Malfi, like most notable authors in our beloved literary landscape, has absolutely no problem juggling intense story lines and life-likecharacters as if they were filled with a wonderful, yet oppressively terrifying helium of the fictional gods. When you think these folks are going to weave, they bob. And when you assume they’re going to bob, they saunter. It eventually comes to a point where you just stop guessing, and let the story flow around you, wading through the wonderful world that this author obviously has no problem creating. Where Floating Staircase comes at you with a creeping dread and ultimately places its snow-covered boot on your still beating blood pump at the end, The Narrows comes at you with… er… I guess… a creeping dread… but also eventually turns into a full-on heart-clenching ride of terror.
Again, as is always the case, this author displays his masterful ability to write about small towns, isolation, and familial secrets, but (surprisingly) wrote absolutely nothing about cold weather or snow. Long time readers of Malfi’s work will understand what I’m talking about here, as he tends to couple cold weather with loneliness and despair. In this one, we have an abundance of darkness, and a whole lotta bats, among other things. I’m starting to think that Malfi writes books in seasons. Shit… am I going to have to arrange these things on a bookshelf by their temperature and fictional climate? How the hell am I supposed to alphabetize, then?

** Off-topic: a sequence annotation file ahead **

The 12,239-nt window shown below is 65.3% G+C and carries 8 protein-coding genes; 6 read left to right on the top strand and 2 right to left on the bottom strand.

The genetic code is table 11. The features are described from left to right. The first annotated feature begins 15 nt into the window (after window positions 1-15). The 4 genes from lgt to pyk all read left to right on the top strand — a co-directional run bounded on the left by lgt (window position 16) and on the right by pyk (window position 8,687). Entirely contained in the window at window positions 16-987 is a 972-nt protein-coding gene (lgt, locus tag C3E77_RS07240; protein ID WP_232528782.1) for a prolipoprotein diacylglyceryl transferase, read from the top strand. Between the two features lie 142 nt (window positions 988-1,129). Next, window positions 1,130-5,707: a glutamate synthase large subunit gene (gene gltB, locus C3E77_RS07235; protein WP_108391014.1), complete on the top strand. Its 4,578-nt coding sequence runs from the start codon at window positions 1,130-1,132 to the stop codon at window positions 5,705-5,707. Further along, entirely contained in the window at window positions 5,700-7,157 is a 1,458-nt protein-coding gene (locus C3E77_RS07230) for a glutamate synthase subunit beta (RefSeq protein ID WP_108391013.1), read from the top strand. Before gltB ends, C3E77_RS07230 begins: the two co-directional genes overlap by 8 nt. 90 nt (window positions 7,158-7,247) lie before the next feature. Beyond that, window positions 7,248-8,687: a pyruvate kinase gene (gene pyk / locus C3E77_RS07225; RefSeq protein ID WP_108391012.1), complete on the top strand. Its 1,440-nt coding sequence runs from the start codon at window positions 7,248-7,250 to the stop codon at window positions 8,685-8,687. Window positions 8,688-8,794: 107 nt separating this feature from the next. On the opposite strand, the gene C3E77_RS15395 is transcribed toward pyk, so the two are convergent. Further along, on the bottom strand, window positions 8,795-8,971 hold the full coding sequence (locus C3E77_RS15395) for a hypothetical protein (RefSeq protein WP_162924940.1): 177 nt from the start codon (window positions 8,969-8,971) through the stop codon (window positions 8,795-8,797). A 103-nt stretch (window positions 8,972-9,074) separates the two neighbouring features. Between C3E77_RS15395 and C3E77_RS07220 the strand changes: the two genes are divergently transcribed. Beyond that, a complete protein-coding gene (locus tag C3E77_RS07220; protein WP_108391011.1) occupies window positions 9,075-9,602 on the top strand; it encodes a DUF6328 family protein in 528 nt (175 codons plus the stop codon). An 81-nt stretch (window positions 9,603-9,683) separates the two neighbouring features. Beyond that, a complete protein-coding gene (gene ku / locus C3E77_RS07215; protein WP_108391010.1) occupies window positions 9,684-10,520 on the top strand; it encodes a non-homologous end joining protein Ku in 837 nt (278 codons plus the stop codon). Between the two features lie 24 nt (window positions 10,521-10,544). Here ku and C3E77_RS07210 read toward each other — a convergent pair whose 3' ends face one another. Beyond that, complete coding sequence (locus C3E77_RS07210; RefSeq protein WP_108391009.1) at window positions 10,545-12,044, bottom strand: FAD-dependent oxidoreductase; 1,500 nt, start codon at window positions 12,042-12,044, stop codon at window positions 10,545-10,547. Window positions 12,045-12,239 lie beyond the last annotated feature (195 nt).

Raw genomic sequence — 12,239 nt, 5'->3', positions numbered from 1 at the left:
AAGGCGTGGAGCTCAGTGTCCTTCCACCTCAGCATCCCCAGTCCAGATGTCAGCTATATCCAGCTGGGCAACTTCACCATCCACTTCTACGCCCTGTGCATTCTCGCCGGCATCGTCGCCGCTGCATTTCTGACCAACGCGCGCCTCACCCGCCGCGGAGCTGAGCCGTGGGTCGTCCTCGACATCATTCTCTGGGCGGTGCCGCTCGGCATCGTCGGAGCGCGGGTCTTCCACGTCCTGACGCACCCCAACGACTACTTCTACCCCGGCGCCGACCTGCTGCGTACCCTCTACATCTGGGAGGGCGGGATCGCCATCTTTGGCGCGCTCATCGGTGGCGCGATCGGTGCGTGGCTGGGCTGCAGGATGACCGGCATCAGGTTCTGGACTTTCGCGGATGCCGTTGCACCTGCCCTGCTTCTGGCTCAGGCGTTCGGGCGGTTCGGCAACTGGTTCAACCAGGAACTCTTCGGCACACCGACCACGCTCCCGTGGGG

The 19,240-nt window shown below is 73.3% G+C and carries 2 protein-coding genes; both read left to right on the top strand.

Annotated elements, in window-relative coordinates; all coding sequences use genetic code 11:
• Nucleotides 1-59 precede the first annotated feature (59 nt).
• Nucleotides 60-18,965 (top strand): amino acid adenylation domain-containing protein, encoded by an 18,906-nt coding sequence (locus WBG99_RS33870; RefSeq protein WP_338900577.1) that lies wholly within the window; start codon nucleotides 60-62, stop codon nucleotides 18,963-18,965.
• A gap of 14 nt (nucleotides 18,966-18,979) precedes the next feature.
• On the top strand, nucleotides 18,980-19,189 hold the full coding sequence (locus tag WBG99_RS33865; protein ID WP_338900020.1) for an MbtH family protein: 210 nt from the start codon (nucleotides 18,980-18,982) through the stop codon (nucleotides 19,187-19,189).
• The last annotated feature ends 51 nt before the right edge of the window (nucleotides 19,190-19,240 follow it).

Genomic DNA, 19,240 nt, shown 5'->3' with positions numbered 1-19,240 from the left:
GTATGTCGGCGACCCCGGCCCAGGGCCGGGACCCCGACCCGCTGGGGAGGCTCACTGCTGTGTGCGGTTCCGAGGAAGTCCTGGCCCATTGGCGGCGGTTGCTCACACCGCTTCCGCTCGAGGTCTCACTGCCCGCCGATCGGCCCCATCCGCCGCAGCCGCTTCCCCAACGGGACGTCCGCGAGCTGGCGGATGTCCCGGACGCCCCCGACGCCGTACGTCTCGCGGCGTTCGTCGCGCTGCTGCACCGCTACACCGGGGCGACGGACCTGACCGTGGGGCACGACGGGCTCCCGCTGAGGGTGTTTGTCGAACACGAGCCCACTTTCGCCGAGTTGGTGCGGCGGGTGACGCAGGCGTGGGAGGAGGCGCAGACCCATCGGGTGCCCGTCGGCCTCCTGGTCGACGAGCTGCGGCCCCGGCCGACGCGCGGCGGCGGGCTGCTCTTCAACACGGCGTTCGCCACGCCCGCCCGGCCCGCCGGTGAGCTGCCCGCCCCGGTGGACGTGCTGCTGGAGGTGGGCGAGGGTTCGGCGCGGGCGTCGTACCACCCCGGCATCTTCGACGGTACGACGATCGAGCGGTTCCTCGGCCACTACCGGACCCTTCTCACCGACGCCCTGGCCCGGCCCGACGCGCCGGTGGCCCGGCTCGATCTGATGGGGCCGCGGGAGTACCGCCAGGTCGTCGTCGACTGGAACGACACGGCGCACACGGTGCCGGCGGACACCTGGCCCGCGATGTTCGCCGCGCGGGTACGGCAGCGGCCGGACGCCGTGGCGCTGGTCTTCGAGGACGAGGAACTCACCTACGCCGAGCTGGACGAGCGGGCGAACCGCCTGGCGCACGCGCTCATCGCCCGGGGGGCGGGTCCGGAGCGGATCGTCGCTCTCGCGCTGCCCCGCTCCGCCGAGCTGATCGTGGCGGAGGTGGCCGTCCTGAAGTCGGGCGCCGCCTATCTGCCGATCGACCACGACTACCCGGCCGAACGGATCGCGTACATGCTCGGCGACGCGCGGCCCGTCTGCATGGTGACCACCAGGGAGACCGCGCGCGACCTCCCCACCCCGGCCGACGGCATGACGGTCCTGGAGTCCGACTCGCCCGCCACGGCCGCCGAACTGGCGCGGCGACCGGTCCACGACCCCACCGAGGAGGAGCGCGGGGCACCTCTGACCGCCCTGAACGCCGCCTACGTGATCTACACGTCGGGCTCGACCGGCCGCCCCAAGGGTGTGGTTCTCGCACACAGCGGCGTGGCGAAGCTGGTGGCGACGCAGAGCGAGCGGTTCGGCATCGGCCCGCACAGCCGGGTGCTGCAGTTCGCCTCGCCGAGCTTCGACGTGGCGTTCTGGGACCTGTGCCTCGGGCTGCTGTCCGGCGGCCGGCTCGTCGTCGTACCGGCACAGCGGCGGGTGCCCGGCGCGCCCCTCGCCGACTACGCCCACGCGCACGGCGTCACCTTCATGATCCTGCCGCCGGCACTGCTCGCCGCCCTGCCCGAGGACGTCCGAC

Now, while The Narrows is resplendent with imagery that won’t soon leave the thinkin’ goo in your packed little head box of horror, there’s one thread that I wish would have been expanded on and played with a little bit more. A character, to be more specific. Hogarth, an old man who showed promise as that “old-coot who knows everything about the little town he’s lived in for his whole entire life”, didn’t have nearly enough of a part to play in the whole shebang. Granted, the addition of this character added a really homey feel to the novel and very much allows the reader to become more like a citizen of Stillwater, and less of a mere reader, I do have to admit that this is a point that only an obsessive weirdo like me would point out. So be on your merry way, gawker. I just wanted to see more about him, and not just come across him as an agent of foreboding terror instead. It may have added that little bit more to the history of Stillwater, I guess. But whatever. I’m picky. Sue me. (Please don’t… I have enough trouble as it is.)
Be warned, dear fiends… for some spoilers lay ahead. Yarrr.